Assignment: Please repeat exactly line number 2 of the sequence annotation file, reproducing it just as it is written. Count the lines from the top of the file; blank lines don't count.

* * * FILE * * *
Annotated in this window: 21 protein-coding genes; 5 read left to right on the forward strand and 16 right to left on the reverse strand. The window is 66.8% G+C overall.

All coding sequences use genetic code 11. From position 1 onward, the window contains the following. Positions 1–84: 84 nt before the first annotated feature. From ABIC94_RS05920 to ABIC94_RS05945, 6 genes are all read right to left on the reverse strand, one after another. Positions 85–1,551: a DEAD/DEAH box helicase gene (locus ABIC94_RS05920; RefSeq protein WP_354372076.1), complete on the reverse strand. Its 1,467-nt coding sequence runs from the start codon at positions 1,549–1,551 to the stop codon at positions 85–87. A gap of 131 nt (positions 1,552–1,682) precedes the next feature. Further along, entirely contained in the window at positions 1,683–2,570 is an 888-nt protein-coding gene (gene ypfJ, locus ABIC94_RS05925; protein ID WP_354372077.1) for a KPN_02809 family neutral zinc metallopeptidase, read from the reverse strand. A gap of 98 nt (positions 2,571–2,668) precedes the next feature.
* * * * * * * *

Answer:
All coding sequences use genetic code 11. From position 1 onward, the window contains the following. Positions 1–84: 84 nt before the first annotated feature. From ABIC94_RS05920 to ABIC94_RS05945, 6 genes are all read right to left on the reverse strand, one after another. Positions 85–1,551: a DEAD/DEAH box helicase gene (locus ABIC94_RS05920; RefSeq protein WP_354372076.1), complete on the reverse strand. Its 1,467-nt coding sequence runs from the start codon at positions 1,549–1,551 to the stop codon at positions 85–87. A gap of 131 nt (positions 1,552–1,682) precedes the next feature. Further along, entirely contained in the window at positions 1,683–2,570 is an 888-nt protein-coding gene (gene ypfJ, locus ABIC94_RS05925; protein ID WP_354372077.1) for a KPN_02809 family neutral zinc metallopeptidase, read from the reverse strand. A gap of 98 nt (positions 2,571–2,668) precedes the next feature.